I’m a Scott Rolen fan. At age 37, he is still a very good defensive third baseman. He is a great teammate and one of the most positive influences in the Reds clubhouse. He plays with passion and intensity. That doesn’t change the fact, however, that he’s hitting .182 and slugging .318 through the first twenty-eight games. Is he finished? Or, is this just a really tough start that Rolen will eventually overcome?
When an aging player’s offensive performance declines, the culprit is usually either chronic injuries or declining bat speed. Rolen appears to be healthy. Has his bat slowed?
First, let’s take a look at Rolen’s Batted Ball Statistics on FanGraphs. Keep in mind, the sample size is small. Rolen has only been to the plate 97 times this season. In those 97 plate appearances, Rolen is hitting a larger percentage of ground balls, fewer line drives, and fewer fly balls than he has throughout his career. These can be symptoms of declining bat speed.
His strike-out percentage this season is 18.6% which is slightly higher than his career 16.5% average. This can also be a symptom of declining bat speed.
Second, let’s take a look at his plate discipline:
The chart on the left represents the location of Rolen’s swings in 2012. The chart on the right represents the location of all of his swings since 2007. The illustration suggests Rolen is expanding his strike zone more than normal, especially at the top of the zone. This is consistent with his higher strikeout percentage and his lower walk rate.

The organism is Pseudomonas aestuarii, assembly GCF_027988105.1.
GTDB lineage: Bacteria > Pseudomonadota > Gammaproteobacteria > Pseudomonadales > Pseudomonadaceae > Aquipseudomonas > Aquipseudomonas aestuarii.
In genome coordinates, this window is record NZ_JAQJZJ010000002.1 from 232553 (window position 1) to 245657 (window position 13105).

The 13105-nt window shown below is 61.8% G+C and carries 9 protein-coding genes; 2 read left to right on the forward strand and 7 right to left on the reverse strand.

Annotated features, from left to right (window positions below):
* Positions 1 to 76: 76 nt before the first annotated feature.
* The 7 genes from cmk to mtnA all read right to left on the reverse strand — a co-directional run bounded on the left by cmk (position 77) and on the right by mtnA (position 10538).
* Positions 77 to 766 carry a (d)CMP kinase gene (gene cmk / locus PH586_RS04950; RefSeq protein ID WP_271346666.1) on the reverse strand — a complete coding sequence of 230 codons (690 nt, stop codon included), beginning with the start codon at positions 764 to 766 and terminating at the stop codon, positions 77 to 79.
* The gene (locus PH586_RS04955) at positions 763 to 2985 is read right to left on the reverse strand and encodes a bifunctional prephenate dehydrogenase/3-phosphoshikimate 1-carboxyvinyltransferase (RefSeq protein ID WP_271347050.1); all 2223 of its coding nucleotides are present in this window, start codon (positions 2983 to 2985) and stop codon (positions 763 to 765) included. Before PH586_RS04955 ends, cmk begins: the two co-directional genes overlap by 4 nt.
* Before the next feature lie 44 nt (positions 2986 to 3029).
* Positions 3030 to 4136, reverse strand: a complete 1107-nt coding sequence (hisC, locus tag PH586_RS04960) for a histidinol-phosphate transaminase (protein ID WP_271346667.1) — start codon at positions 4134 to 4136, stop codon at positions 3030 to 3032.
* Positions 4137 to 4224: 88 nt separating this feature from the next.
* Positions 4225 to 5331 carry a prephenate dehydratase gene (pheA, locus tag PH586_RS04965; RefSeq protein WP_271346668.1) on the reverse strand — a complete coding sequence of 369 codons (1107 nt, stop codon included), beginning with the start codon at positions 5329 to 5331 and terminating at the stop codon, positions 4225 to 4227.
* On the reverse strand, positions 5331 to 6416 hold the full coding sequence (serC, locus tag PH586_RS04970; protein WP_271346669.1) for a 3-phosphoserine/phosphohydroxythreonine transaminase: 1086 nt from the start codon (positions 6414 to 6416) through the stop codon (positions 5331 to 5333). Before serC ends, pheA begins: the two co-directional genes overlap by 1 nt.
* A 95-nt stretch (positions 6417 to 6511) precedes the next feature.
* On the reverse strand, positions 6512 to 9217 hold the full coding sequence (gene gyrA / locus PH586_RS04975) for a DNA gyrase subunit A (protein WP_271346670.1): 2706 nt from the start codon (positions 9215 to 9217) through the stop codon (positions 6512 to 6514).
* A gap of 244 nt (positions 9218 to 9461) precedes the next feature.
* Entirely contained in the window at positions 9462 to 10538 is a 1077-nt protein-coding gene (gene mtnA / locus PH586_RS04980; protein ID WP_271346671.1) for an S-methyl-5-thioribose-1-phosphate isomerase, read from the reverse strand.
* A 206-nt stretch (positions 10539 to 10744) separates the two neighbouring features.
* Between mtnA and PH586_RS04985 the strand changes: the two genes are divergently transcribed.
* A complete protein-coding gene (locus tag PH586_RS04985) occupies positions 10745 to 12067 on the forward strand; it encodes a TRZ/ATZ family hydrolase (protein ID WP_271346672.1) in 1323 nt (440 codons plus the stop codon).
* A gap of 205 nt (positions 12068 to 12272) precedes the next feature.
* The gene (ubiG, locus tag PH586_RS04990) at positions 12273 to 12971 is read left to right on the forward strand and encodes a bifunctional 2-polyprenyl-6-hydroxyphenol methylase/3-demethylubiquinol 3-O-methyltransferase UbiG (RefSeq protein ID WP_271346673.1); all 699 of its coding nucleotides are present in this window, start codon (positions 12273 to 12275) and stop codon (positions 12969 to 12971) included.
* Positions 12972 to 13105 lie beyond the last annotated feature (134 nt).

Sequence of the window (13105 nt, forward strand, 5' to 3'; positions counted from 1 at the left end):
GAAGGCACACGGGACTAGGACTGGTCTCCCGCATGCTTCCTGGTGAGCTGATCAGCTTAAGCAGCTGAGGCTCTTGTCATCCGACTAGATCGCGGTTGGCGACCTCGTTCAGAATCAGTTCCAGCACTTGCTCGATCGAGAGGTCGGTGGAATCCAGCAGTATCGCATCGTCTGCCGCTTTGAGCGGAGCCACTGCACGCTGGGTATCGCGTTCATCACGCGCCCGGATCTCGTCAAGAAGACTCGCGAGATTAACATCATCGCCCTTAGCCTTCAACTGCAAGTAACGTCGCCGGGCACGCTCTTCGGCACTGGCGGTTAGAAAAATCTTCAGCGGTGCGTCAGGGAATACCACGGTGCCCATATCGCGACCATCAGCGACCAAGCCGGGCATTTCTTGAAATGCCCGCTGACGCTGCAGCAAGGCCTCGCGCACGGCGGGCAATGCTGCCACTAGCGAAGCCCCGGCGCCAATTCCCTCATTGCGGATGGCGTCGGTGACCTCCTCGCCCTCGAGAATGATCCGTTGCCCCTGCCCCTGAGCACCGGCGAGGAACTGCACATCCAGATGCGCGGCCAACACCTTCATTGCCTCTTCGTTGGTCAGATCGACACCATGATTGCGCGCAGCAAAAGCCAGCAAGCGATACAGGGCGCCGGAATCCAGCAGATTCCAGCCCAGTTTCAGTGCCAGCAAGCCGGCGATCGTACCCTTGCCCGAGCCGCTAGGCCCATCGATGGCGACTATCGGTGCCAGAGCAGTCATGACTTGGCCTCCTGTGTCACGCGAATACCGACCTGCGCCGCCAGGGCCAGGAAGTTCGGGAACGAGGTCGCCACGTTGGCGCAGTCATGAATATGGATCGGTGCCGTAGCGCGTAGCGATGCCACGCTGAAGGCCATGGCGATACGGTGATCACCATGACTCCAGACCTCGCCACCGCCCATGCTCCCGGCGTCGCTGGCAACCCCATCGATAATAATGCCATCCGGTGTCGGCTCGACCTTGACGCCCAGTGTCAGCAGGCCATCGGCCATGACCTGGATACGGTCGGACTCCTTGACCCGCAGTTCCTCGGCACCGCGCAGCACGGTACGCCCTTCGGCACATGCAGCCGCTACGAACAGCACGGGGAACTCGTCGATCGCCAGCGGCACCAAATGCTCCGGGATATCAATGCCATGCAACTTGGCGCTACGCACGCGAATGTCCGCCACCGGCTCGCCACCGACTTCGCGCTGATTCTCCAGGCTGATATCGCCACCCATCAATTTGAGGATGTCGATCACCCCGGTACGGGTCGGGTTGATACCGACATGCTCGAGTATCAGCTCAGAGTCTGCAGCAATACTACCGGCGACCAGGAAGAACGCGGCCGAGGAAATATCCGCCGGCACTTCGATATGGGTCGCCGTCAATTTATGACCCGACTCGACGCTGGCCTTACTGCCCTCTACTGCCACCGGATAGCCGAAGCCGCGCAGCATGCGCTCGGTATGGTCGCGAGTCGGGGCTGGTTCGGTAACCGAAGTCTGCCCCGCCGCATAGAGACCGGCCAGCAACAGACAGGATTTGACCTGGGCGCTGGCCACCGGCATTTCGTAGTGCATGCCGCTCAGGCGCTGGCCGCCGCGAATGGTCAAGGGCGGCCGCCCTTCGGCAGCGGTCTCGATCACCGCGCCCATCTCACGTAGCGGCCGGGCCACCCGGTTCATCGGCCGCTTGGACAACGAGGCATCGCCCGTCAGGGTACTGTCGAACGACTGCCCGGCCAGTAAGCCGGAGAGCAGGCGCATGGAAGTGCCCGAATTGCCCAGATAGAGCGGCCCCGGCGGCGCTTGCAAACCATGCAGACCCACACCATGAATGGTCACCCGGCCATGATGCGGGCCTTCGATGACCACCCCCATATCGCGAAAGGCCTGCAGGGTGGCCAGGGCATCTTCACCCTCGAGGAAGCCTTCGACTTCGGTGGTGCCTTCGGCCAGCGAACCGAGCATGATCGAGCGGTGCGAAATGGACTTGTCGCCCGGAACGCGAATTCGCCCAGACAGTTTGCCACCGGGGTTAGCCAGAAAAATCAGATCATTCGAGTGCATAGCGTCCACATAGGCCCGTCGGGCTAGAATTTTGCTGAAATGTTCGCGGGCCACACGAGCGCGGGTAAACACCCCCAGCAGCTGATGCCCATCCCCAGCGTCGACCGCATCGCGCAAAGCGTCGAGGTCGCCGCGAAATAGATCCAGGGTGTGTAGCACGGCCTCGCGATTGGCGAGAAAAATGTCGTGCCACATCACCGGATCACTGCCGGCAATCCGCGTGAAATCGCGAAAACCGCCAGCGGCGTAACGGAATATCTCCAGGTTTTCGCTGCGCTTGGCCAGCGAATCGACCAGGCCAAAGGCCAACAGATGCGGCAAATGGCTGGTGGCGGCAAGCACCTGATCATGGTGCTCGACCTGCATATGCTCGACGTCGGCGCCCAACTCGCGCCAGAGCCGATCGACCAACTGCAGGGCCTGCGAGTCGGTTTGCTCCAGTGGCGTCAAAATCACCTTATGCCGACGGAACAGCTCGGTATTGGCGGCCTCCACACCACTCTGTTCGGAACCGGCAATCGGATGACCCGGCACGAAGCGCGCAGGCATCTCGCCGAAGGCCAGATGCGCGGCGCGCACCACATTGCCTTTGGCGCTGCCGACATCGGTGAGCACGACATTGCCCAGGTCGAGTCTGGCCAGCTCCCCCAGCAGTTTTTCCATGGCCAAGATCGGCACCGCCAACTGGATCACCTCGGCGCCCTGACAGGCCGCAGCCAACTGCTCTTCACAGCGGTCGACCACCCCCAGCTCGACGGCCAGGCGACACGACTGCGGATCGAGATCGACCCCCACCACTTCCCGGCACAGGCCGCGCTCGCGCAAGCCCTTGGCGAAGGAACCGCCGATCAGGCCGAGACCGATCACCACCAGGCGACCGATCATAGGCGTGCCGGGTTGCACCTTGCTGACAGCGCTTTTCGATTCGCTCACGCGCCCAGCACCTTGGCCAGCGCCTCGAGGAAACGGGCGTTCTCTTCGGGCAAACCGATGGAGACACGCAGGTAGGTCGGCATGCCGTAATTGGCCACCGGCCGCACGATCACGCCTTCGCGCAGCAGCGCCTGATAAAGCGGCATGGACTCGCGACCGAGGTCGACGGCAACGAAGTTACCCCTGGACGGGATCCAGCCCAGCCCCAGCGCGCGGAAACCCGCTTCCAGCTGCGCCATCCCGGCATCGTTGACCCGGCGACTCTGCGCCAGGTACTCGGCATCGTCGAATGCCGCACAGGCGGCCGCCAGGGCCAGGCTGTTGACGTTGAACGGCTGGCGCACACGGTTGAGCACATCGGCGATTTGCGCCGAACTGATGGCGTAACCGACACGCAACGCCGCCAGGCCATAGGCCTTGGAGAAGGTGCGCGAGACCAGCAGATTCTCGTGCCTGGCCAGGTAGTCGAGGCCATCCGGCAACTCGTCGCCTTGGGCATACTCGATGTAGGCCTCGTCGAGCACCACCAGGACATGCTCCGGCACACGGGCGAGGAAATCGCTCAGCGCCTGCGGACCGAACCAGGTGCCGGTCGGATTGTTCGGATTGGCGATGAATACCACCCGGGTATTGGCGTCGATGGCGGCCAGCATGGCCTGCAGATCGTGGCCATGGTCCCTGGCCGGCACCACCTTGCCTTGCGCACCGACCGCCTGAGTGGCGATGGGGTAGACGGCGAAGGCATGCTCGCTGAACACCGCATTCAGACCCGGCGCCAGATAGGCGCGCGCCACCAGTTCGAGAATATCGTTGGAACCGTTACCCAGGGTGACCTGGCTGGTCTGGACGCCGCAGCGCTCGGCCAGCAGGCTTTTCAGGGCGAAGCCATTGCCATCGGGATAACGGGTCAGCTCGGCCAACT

So, which is it? Is Rolen’s bat speed declining? Or, is he expanding the strike zone?
There’s a third possibility. Rolen is actually seeing fewer fastballs (56%) this season than he has seen throughout his career (65%). He’s seeing significantly more sliders (21% in 2012 versus 14% career) and he’s swinging at them. The illustration at right shows Rolen’s swing percentage against the slider in 2012. Forty five percent of them have come on sliders outside of the strike zone.
This too, is consistent with his higher ground ball percentage.
Personally, I don’t see a significant decline in bat speed. Evidently, neither do the advance scouts. If they did, Rolen would be seeing more hard stuff not less. Furthermore, Rolen hit .356 in Spring Training. His bat speed didn’t suddenly decline on Opening Day.
Players go through slumps. Sometimes, they see the ball well. Other times, they do not. If a player is swinging at errant sliders, he can expect to see more of them. It’s possible Rolen is feeling healthy for the first time in awhile and he is being overly aggressive.
I believe Scott Rolen will make the adjustments necessary to emerge from his current funk. When he does, I look for him to hit more line drives, more fly balls, and chase fewer pitches, especially sliders, outside of the strike zone. Until he does, enjoy his defense and look for Todd Frazier to get more time at third base. Look at it this way, he’s outperforming Albert Pujols.
In other Reds news:
Todd Frazier started in LF Wednesday in Milwaukee. Click here to read.
Hal McCoy commented on the ugly loss in Milwaukee Tuesday night. Click here to read.
For those of you who would like to see Kevin Youkilis in a Reds uniform, Gordon Edes (ESPN) believes he will be traded:
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